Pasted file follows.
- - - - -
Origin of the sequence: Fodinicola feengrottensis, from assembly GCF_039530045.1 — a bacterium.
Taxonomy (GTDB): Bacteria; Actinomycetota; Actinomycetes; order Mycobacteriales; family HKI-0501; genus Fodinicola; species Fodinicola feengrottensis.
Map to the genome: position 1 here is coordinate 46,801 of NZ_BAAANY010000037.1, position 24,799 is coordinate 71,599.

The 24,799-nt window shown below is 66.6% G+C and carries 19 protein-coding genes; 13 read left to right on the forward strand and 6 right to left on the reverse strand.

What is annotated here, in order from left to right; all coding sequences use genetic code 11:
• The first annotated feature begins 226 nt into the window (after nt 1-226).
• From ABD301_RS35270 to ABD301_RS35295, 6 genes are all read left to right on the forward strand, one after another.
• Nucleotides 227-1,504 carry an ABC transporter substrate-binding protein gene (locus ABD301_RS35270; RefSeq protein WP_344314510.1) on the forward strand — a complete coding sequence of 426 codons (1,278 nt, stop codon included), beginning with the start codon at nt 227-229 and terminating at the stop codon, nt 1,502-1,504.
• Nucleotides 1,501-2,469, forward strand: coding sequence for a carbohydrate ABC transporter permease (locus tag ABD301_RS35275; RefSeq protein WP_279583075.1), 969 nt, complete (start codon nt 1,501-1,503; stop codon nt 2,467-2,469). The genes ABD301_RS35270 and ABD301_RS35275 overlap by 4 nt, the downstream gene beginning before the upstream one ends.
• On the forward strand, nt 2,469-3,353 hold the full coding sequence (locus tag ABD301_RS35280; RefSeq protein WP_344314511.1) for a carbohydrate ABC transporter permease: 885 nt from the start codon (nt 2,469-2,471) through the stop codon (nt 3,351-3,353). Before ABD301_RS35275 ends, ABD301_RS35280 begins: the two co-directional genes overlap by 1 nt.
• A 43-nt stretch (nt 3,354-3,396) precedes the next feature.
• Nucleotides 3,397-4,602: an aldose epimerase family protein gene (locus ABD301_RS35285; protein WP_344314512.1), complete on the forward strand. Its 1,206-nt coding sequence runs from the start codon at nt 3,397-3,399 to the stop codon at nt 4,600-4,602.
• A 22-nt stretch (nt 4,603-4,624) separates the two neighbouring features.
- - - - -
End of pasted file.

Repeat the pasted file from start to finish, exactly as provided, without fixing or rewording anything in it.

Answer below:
Origin of the sequence: Fodinicola feengrottensis, from assembly GCF_039530045.1 — a bacterium.
Taxonomy (GTDB): Bacteria; Actinomycetota; Actinomycetes; order Mycobacteriales; family HKI-0501; genus Fodinicola; species Fodinicola feengrottensis.
Map to the genome: position 1 here is coordinate 46,801 of NZ_BAAANY010000037.1, position 24,799 is coordinate 71,599.

The 24,799-nt window shown below is 66.6% G+C and carries 19 protein-coding genes; 13 read left to right on the forward strand and 6 right to left on the reverse strand.

What is annotated here, in order from left to right; all coding sequences use genetic code 11:
• The first annotated feature begins 226 nt into the window (after nt 1-226).
• From ABD301_RS35270 to ABD301_RS35295, 6 genes are all read left to right on the forward strand, one after another.
• Nucleotides 227-1,504 carry an ABC transporter substrate-binding protein gene (locus ABD301_RS35270; RefSeq protein WP_344314510.1) on the forward strand — a complete coding sequence of 426 codons (1,278 nt, stop codon included), beginning with the start codon at nt 227-229 and terminating at the stop codon, nt 1,502-1,504.
• Nucleotides 1,501-2,469, forward strand: coding sequence for a carbohydrate ABC transporter permease (locus tag ABD301_RS35275; RefSeq protein WP_279583075.1), 969 nt, complete (start codon nt 1,501-1,503; stop codon nt 2,467-2,469). The genes ABD301_RS35270 and ABD301_RS35275 overlap by 4 nt, the downstream gene beginning before the upstream one ends.
• On the forward strand, nt 2,469-3,353 hold the full coding sequence (locus tag ABD301_RS35280; RefSeq protein WP_344314511.1) for a carbohydrate ABC transporter permease: 885 nt from the start codon (nt 2,469-2,471) through the stop codon (nt 3,351-3,353). Before ABD301_RS35275 ends, ABD301_RS35280 begins: the two co-directional genes overlap by 1 nt.
• A 43-nt stretch (nt 3,354-3,396) precedes the next feature.
• Nucleotides 3,397-4,602: an aldose epimerase family protein gene (locus ABD301_RS35285; protein WP_344314512.1), complete on the forward strand. Its 1,206-nt coding sequence runs from the start codon at nt 3,397-3,399 to the stop codon at nt 4,600-4,602.
• A 22-nt stretch (nt 4,603-4,624) separates the two neighbouring features.